The Nationals have signed free agent starter Patrick Corbin to a six-year contract, Chelsea Janes of the Washington Post reports. Fancred’s Jon Heyman reports that the total value of the contract is $140 million. The Phillies and Yankees were also in heavy pursuit of the lefty.
Corbin, 29, had the best season of his career in 2018, going 11-7 with a 3.15 ERA and a 246/48 K/BB ratio in 200 innings. Across his six-year career, he owns a 3.91 ERA and an adjusted ERA (ERA+) of 109 (100 is average).
As Corbin rejected a qualifying offer, the D-Backs will receive a compensatory pick at the end of the first round in the 2019 draft. The Nationals will forfeit their second- and fifth-highest picks as well as $1 million from their international bonus pool.
Corbin will slot into the Nationals’ rotation behind Max Scherzer and Stephen Strasburg. This certainly makes the NL East even more interesting. The Braves have already done some upgrading, signing Josh Donaldson and Brian McCann. The Phillies just acquired Jean Segura from the Mariners and are expected to be big players for Manny Machado and/or Bryce Harper. The Mets just added Robinson Canó and Edwin Díaz. The NL East could be the best division in baseball in 2019.
The postseason has a knack for finding unlikely heroes. Nationals catcher Kurt Suzuki was 1-for-23 in the postseason entering Wednesday’s Game 2 of the World Series. The Nats and Astros each plated two runs in the first inning, then went otherwise scoreless through the sixth inning. In the top of the seventh, with Justin Verlander returning to the mound, Suzuki demolished a high, 1-0 fastball just below the train tracks in left field at Minute Maid Park, breaking the 2-2 tie.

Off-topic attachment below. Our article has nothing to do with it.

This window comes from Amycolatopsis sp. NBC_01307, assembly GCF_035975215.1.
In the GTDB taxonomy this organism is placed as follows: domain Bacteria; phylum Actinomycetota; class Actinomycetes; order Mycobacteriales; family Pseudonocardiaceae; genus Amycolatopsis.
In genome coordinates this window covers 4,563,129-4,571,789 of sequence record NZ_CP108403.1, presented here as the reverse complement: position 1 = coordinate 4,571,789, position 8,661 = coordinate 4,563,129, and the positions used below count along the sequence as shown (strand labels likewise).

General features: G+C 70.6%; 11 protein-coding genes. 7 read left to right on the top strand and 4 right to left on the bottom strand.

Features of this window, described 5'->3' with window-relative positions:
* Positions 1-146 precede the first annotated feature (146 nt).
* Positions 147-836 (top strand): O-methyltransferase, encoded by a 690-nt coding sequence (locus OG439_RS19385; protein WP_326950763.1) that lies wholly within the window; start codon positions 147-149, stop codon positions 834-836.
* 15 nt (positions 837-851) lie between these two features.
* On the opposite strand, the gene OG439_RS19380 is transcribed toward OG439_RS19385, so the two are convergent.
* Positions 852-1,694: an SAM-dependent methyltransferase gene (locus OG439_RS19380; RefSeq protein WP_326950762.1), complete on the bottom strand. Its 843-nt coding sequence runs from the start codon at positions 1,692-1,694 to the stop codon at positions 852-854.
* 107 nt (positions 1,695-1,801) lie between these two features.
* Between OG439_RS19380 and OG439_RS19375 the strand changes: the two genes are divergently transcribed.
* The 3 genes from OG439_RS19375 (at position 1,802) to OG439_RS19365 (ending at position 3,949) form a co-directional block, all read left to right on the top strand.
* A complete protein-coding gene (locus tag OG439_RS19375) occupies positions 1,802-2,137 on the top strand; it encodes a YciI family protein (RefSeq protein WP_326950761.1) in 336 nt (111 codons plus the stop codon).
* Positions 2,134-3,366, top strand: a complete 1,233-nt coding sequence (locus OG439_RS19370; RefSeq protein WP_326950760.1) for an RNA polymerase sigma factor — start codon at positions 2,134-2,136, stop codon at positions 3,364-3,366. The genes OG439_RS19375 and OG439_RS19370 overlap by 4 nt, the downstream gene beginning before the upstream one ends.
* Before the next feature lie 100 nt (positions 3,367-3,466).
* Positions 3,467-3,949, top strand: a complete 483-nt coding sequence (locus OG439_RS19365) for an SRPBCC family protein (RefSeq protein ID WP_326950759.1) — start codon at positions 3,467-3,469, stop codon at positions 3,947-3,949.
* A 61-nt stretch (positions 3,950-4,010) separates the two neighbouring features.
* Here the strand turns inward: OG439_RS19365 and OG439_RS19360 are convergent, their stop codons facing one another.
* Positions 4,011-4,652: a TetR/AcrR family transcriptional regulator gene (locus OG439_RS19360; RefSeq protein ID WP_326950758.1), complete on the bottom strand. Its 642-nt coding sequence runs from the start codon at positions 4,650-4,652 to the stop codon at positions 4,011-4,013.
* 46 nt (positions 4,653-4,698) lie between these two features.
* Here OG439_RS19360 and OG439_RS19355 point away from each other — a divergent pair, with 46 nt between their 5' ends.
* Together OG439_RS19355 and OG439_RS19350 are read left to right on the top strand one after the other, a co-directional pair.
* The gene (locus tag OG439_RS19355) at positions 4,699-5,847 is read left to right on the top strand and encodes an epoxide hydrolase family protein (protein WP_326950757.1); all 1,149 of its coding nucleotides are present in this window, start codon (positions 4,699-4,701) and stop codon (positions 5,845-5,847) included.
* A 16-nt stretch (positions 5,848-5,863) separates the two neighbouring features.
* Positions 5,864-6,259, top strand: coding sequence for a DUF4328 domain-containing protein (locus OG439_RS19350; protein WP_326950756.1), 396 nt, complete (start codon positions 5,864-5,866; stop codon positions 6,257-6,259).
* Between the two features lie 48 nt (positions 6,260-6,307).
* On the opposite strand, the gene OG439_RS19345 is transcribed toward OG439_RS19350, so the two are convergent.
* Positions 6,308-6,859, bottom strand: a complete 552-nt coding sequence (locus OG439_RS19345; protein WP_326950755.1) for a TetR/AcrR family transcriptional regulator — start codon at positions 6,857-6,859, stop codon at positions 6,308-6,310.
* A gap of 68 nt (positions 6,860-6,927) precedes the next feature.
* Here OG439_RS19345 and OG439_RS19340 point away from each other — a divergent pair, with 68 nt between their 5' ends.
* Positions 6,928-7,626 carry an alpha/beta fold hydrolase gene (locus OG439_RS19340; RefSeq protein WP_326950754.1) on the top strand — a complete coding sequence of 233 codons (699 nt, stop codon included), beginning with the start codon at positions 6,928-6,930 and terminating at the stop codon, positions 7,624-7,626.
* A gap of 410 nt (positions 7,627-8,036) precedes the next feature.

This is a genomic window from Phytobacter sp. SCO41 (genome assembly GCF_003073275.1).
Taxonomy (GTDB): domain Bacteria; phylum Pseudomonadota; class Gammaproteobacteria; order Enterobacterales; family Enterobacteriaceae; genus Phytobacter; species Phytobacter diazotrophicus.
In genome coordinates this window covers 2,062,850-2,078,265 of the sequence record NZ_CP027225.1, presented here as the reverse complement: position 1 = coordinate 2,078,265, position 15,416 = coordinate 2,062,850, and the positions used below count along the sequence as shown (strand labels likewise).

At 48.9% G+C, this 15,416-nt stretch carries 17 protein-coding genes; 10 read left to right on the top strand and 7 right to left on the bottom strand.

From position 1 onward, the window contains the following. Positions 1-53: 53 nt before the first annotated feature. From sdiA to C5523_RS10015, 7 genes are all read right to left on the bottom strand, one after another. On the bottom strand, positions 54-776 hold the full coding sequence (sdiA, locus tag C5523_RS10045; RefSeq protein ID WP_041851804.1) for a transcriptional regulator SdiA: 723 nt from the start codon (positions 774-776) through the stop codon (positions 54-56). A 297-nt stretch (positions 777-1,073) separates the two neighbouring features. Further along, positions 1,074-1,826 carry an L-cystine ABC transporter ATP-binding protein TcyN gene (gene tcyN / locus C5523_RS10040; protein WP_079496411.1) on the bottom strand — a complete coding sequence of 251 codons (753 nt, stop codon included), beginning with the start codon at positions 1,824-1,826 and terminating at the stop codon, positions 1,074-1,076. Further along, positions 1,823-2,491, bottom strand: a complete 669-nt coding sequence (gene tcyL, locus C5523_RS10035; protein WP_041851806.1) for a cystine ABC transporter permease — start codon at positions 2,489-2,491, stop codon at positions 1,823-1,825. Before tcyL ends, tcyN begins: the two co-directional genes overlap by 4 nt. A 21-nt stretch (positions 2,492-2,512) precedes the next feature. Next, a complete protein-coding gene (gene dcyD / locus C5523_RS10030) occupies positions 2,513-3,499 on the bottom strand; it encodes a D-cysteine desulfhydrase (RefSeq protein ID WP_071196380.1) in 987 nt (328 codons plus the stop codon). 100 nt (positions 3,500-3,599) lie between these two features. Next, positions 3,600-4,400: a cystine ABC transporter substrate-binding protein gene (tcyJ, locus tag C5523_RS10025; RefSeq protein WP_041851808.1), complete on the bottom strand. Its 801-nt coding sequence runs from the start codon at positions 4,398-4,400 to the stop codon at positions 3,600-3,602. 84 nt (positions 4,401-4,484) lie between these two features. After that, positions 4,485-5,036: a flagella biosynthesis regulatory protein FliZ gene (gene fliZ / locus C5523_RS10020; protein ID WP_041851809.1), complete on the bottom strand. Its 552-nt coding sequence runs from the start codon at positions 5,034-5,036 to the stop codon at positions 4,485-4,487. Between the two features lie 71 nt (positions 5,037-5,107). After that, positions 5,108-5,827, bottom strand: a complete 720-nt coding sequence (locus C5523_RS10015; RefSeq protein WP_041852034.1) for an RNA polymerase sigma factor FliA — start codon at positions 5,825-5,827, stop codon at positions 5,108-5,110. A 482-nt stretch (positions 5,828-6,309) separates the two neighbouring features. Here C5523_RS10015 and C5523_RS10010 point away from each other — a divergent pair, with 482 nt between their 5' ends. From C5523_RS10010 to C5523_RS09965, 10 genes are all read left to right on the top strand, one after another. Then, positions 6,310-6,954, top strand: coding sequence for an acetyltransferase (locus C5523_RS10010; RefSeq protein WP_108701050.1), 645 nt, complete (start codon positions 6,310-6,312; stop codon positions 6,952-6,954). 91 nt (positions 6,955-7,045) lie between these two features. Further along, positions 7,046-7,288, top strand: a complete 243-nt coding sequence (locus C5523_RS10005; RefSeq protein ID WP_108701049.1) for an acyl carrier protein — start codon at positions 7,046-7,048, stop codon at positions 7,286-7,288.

Verlander proceeded to walk Victor Robles, prompting manager A.J. Hinch to take his veteran starter out of the game. Ryan Pressly came in to attempt to keep it a one-run game.
The underdog Nationals held on to defeat the Astros 5-4 in Game 1. Another victory by the Nats in Game 2 would put the Astros — heavy favorites according to oddsmakers — in a big hole.
Update: Pressly walked the first batter he faced, Trea Turner. Adam Eaton successfully sacrifice bunted both runners over. After Anthony Rendon flied out to shallow center field, Hinch decided to issue his team’s first intentional walk of the entire year to Juan Soto, loading the bases. Howie Kendrick then hit what appeared to be an inning-ending ground out, but Alex Bregman booted the ball as he moved to his left. Turner scored to make it 4-2. The floodgates opened when Asdrúbal Cabrera lined a single to center field, bringing home two more runs to pad the lead to 6-2. While pitching to Ryan Zimmerman, Pressly uncorked a wild pitch to allow the two base runners to advance. Zimmerman followed up with a slow roller down the third base line which Bregman barehanded and proceeded to throw away. Two more runs scored. 8-2. Yiiiikes, Astros.